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One family is working to turn an old restaurant into a car lot and showroom, but rebuilding has been slow.
HARRIS COUNTY, Texas — This month marks four years since Hurricane Harvey devastated the Houston area and there are still reminders of its aftermath in many neighborhoods.
“A lot of people packed their stuff and left,” Sam Wehbi said.
Wehbi and his family are working to turn an old restaurant along Highway 6 into a car lot and showroom.
“It’s not great, it’s not great at all,” Wehbi said. “It smells bad, but we’re going to remodel it.”
Rebuilding has been slow, if not impossible, for many who were swamped by Harvey and/or the related release of reservoirs. It’s been the same story around Greater Houston in the four years since the flood. You may know of buildings in your own area that never bounced back.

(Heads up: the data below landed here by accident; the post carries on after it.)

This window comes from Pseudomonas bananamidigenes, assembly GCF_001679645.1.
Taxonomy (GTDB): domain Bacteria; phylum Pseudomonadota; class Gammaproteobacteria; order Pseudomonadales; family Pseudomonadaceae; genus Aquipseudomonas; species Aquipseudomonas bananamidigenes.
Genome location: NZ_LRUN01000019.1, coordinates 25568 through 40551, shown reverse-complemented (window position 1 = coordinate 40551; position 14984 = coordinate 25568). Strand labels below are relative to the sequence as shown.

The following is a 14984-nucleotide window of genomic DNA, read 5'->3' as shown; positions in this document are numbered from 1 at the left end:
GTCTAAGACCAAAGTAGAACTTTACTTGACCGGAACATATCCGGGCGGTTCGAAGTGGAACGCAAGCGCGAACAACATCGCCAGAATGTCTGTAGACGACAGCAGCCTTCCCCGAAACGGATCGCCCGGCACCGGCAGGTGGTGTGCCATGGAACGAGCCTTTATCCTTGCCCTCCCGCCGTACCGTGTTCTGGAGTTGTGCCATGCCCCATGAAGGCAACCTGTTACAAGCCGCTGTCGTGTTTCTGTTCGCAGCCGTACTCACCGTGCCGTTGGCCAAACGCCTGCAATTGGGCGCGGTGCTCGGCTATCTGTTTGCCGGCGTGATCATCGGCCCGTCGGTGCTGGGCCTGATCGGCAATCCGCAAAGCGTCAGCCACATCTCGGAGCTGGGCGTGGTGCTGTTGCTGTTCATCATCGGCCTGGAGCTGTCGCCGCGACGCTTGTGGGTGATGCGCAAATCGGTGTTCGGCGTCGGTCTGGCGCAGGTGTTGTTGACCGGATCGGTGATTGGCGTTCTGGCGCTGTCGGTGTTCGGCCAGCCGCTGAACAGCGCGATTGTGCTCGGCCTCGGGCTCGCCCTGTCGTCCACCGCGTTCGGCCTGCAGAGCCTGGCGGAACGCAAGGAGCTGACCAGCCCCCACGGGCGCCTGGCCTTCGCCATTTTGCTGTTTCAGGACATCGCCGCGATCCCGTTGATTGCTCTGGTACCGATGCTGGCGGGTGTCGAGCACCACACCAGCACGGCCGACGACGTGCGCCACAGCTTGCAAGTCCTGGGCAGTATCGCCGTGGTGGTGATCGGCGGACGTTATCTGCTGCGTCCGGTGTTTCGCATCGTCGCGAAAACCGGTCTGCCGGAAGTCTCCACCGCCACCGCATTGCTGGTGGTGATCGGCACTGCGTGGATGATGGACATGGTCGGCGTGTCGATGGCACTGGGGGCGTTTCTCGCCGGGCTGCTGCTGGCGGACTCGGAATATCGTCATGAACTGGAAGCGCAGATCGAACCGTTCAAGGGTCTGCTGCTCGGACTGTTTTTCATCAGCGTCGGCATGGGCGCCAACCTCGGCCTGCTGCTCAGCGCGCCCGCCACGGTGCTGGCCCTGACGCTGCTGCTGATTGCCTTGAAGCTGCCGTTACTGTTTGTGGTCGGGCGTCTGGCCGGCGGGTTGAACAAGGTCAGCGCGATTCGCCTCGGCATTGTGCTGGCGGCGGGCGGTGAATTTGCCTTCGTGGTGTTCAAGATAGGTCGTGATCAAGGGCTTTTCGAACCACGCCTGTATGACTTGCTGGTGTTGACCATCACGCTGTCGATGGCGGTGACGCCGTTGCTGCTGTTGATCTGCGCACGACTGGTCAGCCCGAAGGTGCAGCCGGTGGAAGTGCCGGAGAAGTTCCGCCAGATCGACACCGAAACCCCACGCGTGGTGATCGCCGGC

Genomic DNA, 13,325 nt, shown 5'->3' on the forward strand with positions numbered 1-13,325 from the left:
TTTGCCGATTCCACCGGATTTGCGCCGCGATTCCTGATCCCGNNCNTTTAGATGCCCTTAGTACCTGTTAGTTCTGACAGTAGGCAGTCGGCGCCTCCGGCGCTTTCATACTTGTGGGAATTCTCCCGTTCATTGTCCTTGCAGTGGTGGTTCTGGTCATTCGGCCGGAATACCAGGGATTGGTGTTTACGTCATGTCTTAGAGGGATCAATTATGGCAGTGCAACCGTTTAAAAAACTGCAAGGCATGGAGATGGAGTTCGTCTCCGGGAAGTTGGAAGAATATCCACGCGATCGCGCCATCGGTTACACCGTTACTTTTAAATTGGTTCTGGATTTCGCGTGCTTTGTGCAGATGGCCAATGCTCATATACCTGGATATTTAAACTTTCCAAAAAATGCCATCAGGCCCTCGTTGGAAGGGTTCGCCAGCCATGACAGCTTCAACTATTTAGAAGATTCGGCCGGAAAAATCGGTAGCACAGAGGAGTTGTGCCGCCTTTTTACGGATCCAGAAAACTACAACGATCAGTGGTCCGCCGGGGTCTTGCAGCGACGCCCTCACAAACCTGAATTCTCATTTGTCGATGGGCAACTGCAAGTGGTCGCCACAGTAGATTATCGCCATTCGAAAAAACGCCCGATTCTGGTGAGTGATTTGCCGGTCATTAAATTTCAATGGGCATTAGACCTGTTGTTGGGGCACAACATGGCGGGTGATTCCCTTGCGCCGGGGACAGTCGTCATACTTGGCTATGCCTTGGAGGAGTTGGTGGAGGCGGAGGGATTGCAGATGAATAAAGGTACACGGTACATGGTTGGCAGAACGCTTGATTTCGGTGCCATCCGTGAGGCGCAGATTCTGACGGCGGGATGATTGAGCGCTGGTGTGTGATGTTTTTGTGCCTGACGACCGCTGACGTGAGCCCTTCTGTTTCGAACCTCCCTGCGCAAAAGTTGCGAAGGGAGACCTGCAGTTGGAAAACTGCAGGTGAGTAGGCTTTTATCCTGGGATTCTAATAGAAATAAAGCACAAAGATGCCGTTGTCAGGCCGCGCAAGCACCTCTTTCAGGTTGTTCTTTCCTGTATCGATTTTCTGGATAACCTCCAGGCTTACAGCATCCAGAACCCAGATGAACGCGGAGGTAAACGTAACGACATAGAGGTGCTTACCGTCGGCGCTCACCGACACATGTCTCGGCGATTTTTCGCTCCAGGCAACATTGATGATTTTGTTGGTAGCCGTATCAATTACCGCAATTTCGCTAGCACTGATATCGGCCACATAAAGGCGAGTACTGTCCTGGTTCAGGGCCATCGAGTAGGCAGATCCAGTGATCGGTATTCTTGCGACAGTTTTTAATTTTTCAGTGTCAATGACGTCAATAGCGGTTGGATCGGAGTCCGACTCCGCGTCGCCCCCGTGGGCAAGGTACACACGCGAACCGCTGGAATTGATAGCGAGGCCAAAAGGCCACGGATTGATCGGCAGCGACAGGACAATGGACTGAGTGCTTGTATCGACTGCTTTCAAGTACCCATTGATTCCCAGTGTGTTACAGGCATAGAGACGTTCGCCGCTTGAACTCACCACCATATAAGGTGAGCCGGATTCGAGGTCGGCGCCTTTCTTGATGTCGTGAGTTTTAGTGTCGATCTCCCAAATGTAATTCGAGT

“Then you had the double impact of COVID,” Harris County Precinct 3 Commissioner Tom Ramsey said.
Ramsey said there have been success stories thanks, in part, to government resources.
“There’s small-business loans, specific Harvey-related initiatives and specific COVID-related initiatives,” Ramsey said.
The county said major infrastructure projects approved since Harvey should also protect homes and businesses from future flooding.
“And that’s important,” Ramsey said “That is a Harvey-driven issue. And we’ve got those projects on schedule.”
Wehbi said he’s taking his time giving his property proper attention.
“This street’s always busy,” Wehbi said. “A lot of people driving by. It’s going to be a good future.”